There’s been big disappointment catalogued in a series of articles at Croakey over the past week or so at the lack of preventative health measures in this year’s Budget, including to address climate change that will see, among other risks and effects, a greater range and prevalence of food, water and vector-borne diseases.
In the latest issue of JournalWatch, Dr Melissa Stoneham looks at research warning that Australia is grossly unprepared for its next pandemic — whether it comes through the emergence of new human pathogens or a bioengineered terror weapon.
Dr Melissa Stoneham writes:
As far back as 1950, directors were making movies about global epidemics. Set in New Orleans, Panic in the Streets tells the story of an Officer of the US Public Health Service and a police captain who have only a day or two in which to prevent an epidemic of pneumonic plague after it is determined that a waterfront homicide victim was an index case.
More recently, we have seen the release of movies such as Carriers, an apocalyptic tale of a viral pandemic that sweeps across the US and Contagion starring Gwyneth Paltrow, which features a worldwide epidemic as the Centres for Disease Control and Prevention (CDC) works to find a cure. All of these movies evoked some level of fear and panic – for me at least!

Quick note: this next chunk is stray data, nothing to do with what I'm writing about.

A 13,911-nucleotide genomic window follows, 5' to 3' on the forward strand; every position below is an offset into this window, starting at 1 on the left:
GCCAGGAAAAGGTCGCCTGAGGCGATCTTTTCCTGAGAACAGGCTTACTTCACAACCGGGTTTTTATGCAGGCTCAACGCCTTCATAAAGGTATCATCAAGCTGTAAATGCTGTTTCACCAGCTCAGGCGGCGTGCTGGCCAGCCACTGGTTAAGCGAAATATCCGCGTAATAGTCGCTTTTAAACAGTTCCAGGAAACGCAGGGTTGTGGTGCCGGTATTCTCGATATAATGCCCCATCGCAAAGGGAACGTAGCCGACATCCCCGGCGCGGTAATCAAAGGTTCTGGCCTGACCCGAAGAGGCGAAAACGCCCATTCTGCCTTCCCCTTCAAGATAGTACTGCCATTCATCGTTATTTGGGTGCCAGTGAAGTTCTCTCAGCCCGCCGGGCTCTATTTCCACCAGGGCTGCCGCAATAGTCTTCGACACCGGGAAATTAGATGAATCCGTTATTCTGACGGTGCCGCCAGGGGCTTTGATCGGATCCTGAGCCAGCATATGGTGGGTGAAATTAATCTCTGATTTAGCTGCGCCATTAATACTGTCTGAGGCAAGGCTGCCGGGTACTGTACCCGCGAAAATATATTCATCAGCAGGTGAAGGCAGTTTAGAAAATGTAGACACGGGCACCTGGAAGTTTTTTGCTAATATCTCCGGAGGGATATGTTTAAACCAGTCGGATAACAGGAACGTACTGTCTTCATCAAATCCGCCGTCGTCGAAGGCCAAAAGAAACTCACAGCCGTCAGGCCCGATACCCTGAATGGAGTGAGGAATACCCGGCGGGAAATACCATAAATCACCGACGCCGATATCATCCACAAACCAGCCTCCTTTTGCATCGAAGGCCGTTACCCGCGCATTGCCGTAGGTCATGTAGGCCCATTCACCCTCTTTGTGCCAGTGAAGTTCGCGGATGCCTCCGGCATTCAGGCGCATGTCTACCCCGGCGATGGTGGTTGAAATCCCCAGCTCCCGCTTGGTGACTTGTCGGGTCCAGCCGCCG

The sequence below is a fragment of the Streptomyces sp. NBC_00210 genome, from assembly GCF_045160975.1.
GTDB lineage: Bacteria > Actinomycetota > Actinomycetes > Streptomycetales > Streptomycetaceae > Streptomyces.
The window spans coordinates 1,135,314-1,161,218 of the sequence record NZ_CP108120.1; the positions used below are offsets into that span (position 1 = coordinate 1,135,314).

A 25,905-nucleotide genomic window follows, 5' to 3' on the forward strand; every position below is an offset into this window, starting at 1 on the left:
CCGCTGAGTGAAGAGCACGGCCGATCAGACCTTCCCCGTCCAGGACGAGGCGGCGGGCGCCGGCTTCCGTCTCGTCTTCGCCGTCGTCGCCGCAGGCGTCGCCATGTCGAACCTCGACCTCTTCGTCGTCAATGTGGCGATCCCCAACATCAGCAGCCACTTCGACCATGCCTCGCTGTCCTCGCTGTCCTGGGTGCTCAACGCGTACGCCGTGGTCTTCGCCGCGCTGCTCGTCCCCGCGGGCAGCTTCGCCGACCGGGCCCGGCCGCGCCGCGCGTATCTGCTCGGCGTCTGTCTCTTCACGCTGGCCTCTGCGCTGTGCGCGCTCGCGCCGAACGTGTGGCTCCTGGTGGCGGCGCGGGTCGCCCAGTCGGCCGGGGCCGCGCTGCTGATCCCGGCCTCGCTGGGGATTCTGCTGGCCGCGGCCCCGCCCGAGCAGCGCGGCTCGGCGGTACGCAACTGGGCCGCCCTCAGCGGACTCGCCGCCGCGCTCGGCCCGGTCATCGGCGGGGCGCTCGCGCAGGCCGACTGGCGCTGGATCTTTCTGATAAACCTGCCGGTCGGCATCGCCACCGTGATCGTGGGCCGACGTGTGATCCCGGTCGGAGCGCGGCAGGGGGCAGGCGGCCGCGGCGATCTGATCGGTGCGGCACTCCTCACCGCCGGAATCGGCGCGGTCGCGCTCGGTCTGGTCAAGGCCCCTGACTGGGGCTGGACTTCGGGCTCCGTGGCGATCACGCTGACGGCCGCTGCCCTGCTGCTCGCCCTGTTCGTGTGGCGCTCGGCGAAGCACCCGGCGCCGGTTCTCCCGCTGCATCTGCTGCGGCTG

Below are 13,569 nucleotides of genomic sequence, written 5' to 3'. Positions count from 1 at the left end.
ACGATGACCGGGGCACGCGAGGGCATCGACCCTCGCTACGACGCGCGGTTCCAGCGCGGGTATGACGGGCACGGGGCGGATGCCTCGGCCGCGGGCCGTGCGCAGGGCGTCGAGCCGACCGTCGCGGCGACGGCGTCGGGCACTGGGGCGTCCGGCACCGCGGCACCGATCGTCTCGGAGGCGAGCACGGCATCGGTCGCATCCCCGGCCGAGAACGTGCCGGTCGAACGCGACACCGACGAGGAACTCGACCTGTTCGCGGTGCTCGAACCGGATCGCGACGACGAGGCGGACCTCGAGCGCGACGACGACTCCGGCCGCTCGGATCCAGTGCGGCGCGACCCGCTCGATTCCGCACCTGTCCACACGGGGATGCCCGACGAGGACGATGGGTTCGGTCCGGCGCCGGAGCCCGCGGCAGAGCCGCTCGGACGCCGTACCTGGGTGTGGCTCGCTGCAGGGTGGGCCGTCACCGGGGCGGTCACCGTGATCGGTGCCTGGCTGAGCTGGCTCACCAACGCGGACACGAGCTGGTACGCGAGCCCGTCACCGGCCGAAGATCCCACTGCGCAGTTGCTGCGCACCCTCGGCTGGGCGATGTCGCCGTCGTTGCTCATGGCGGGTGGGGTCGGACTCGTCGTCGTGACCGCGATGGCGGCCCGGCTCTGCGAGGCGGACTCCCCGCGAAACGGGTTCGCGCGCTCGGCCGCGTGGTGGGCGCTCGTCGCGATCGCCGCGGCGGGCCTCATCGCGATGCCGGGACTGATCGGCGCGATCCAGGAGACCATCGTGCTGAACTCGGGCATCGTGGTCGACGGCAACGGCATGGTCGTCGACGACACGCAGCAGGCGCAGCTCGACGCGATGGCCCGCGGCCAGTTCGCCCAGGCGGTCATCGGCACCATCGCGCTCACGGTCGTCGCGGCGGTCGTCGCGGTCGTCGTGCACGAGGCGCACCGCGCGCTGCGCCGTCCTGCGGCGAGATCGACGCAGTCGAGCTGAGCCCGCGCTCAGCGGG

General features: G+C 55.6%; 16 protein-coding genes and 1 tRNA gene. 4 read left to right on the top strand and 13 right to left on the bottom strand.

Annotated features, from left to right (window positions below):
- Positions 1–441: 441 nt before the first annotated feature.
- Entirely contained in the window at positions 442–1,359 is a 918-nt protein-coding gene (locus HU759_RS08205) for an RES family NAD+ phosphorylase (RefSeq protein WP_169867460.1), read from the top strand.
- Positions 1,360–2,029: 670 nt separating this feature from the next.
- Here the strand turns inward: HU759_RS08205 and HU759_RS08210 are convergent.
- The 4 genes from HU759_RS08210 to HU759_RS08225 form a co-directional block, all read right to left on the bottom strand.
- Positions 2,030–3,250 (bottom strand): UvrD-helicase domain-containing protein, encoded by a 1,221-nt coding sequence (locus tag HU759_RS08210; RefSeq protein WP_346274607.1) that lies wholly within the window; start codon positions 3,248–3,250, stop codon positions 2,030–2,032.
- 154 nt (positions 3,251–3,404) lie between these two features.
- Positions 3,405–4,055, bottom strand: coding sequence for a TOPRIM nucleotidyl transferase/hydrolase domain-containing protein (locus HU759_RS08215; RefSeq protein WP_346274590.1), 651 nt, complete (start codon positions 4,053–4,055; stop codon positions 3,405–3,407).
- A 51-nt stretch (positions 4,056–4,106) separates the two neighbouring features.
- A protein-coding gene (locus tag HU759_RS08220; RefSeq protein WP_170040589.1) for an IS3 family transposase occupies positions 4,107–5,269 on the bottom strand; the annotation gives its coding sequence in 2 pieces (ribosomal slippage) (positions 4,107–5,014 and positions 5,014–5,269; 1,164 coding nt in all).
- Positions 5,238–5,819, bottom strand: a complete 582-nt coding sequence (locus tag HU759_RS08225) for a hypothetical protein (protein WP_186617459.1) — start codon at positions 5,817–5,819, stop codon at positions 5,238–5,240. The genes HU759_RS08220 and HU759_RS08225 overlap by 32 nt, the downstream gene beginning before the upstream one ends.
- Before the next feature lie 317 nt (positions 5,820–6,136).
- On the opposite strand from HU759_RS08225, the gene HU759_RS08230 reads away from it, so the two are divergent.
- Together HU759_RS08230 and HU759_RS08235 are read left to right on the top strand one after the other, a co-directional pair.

Movies aside, the experts say it’s not a matter of if, but when a global scale pandemic will wipe out millions of people. We have already seen signs with the Ebola outbreak in West Africa which was first reported in March 2014. When, on 13 January 2016, WHO finally declared all countries to be Ebola free, 11,315 deaths had been recorded. Closer to home, the swine flu outbreak in 2009 taught Australia a lot about managing outbreaks of infectious disease. By the end of that year, H1N1 had caused 191 deaths in Australia, with 681 people admitted to intensive care and a total of 37,642 cases.
So the question needs to be asked – is Australia prepared for the next pandemic?
An article in the recent Medical Journal of Australia investigates this question. Led by Professor Jodie McVernon from the University of Melbourne, the article discusses Australia’s preparedness for a pandemic in the light of the emergence of new human pathogens – including SARS, MERS, Ebola and most recently, the Zika virus.
Of course, there is also the grim potential for someone to bioengineer a deadly pathogen in the lab. The Gates Foundation have stated that advances in gene sequencing and gene-editing technologies are making such nightmare scenarios increasingly plausible. In the MJA article, McVernon further suggests that previously “controlled” diseases have re-emerged or expanded their range. Climate change, population growth and poor hygiene are some of the factors associated with this re-emergence.
McVernon and her colleagues state that Australia’s handling of the 2009 flu pandemic highlighted the need for more research and better coordination, and suggest that Australia is grossly unprepared for the next major outbreak.
Managing an outbreak is a complicated process involving many stakeholders. This is clearly articulated in the article and supported by documents such as the Australian Health Management Plan for pandemic influenza, which was re-released in 2014 and is a nationally agreed plan for flexible and scalable responses in the health sector.